In the investment world, there is no such thing as a sure thing. Even good investments can turn sour, given a dose of bad news or events outside your control. However, some investments carry warning signs, and those who heed these warnings have a much better chance of avoiding losses or identifying outright scams before they get burned.
Take a look at some of the most common red flags to help you learn what to avoid as an investor.
An Advisor Told You to Buy It
Just because an investment counselor recommends an investment doesn’t mean it’s bad. Brokers who work on commission, however, are not required to act as a fiduciary, meaning they are not required to place a client’s interest ahead of their own.
As some investments pay more commission than others, human nature might push a broker to recommend a higher-cost investment over a competing one. Always check to see how an advisor is paid before you invest.
You Need to Borrow to Buy It
Some sophisticated investors use margin — or borrowing — to leverage the effects of their investment. However, this is best left for high-risk traders. You might be better off picking a safer stock.
If you can’t afford to buy an investment outright and intend to borrow to raise the money, it might not be the best investment for you. In addition to taking on higher risk, you’ll pay interest on your margin loan just to buy the investment.
Everyone Else Is Buying It
Following the herd when it comes to investing is a big no-no. Sure, panic buying sometimes creates a frenzy akin to the Dutch tulip craze of the early 1600s. However, just like that bubble popped, “hot” stocks and markets often crash when the excitement passes and everyone heads for the exit at once.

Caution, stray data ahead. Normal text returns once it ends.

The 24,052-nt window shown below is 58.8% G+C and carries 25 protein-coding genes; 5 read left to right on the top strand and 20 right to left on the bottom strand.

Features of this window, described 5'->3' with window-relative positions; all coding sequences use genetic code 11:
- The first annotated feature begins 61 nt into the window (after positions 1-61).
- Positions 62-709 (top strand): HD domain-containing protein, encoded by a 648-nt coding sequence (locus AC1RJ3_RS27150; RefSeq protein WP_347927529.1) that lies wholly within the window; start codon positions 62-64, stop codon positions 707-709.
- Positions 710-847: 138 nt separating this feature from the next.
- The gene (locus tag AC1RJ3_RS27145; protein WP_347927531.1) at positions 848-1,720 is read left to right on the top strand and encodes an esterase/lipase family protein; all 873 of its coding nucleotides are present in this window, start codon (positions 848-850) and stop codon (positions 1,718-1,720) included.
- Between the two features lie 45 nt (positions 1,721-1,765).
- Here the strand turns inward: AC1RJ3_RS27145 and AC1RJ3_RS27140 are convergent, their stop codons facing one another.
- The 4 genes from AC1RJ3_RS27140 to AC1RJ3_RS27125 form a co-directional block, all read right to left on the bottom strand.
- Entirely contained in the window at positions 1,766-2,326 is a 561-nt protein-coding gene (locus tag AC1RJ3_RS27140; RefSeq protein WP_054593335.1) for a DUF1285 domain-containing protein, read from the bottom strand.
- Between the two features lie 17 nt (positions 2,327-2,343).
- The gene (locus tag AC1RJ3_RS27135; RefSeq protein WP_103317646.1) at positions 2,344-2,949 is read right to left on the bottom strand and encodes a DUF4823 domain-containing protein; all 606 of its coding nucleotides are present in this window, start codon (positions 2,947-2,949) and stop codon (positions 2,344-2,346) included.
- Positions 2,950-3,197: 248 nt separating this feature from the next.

Rather than buying based on what’s hot, do some research and learn about the fundamentals of an investment.
You Have to Buy It Now
Being pushed into buying an investment now before you “miss out” is a big red flag.
A good investment based on fundamentals is likely to be a good investment in a week, a month or even a year. If someone is encouraging you to hand over money immediately, it’s likely a scam — or at least the sign of a “hot” investment that is likely a bubble. Instead, stick to long-term, fundamentally sound choices.
It’s Down — a Lot
Just because something is lower in price doesn’t mean it can’t keep going lower. Some industry professionals refer to buying a stock that is dropping rapidly in price as trying to catch a falling knife.
Stocks that decline sharply often remain at lower levels for a significant amount of time — time that you can use to research the cause of the sell-off and determine if there’s still a reason to buy.
Warren Buffett Is Buying It
Just because someone else is buying an investment — even a noted investor like the “Oracle of Omaha,” Warren Buffett — doesn’t mean that you should buy it. Investors have different needs and time horizons, and Buffett’s reasons for owning a stock might be completely opposed to what your financial needs are. Find investments that are right for you, not right for someone else.
Stock Performance Exceeds Company Performance
A stock that goes straight up in value while its earnings remain flat or down could be headed for a fall. Typically, earnings drive stock prices, so a stock price that goes up while company earnings lag behind makes for a dangerous cocktail. Make sure to research a stock’s price-to-earnings ratio and try to find investments that are fairly priced or undervalued, rather than those trading at a high price-earnings ratio.
You Can’t Get Out
Some investments require that you hold them for a long period of time before you can sell them. Usually, this is a warning sign.
Variable annuities, for example, often have surrender periods during which you face charges of 5 to 9 percent for selling. Although variable annuities can have some merit in certain situations, look for alternatives that allow you better access to your fund.
You Got a Tip